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Old August 28, 2012, 02:05 PM   #43
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Join Date: December 13, 2005
Posts: 2,535
EDIT TO ADD - The point of posting on this issue isn't to add heat on an issue of political tactics, but to explore the reasoning behind the positions. It seems likely that people who disagree on this work from different experiences. That doesn't seem like a compelling reason to take any part of the discussion personally.

Originally Posted by Frank Ettin
that decision also unequivocally affirmed the legality of open carry.
That is exactly correct - it affirmed an existing right under Ohio code, a statutory and constitutional right widely ignored by Ohio PDs.

Originally Posted by Frank Ettin
As far as the invocation of Rosa Parks goes: different times, different causes, different social, political and legal climates.
Frank, no one disputes that there are differences between Parks and OC activists. Since they are cited for their similarities, those are pertinent to an analogy. There was public resistence to each, and each was raised in public awareness beyond the unreasonable objections of opponents by people who asserted their rights.

Each movement had undesirable elements. Each had people sympathetic to the cause who didn't need the expansion of the right. (I don't carry, and so far as I know Alan Gura doesn't. It is inconvenient.)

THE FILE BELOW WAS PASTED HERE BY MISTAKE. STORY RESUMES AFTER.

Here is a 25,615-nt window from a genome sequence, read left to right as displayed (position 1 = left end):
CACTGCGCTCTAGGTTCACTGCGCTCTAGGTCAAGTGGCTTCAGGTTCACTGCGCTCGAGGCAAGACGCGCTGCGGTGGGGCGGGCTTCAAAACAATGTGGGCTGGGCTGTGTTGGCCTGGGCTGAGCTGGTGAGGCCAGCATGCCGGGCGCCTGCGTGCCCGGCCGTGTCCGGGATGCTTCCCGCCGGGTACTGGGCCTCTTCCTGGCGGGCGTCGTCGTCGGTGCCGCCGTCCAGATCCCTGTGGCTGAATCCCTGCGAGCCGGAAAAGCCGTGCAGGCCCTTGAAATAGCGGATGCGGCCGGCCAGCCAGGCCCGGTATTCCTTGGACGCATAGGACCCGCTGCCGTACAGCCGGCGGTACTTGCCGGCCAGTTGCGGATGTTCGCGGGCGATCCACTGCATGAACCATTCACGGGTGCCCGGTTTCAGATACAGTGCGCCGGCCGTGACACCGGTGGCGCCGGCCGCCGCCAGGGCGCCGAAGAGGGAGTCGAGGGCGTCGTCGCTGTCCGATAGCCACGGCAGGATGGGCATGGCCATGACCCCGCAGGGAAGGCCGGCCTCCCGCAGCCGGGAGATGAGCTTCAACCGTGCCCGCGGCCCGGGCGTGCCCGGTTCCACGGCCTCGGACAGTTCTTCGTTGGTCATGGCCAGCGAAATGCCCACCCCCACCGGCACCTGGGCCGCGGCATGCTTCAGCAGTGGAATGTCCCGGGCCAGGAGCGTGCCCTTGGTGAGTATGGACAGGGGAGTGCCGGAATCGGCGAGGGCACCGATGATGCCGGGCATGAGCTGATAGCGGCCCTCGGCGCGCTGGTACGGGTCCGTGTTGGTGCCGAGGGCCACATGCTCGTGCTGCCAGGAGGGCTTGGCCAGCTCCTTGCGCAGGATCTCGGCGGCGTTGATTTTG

If you think it distinguishes the analogy beyond any use that this issue isn't a prominant feature of the agenda at church, we disagree on that point.

Originally Posted by Frank Ettin
The details, timing, legal background, charismatic leadership and public attitude all matter a great deal. I've alluded to that in post 36 with reference to Ohio. There the demonstrations could work because the legislature's hand was effectively forced by an Ohio Supreme Court ruling.
Frank, with due respect, I don't believe you have correctly measured the politics of the period in Ohio. Affirmation of the existing Ohio OC right was a fortuitous consequence of a push for concealed carry reform, but recognition of OC itself would tend to relieve the political pressure for concealed carry.

Instead, Klein, the concealed carry law and the activism that seeks recognition by PDs who are not always quick to observe robustly the full range of a person's rights are all consequences of the same push to liberalisation.

I have no reason to doubt that OC has had set-backs in some places, but directly attributing those set-backs to exercise of the right, rather than to people opposed to the right itself, is problemmatic.

Originally Posted by Frank Ettin
How has the public thus far responded to the thus far minimal "civil disobedience" of RKBA advocates?
In Ohio, we passed a concealed carry law.

Last edited by zukiphile; August 28, 2012 at 02:23 PM.
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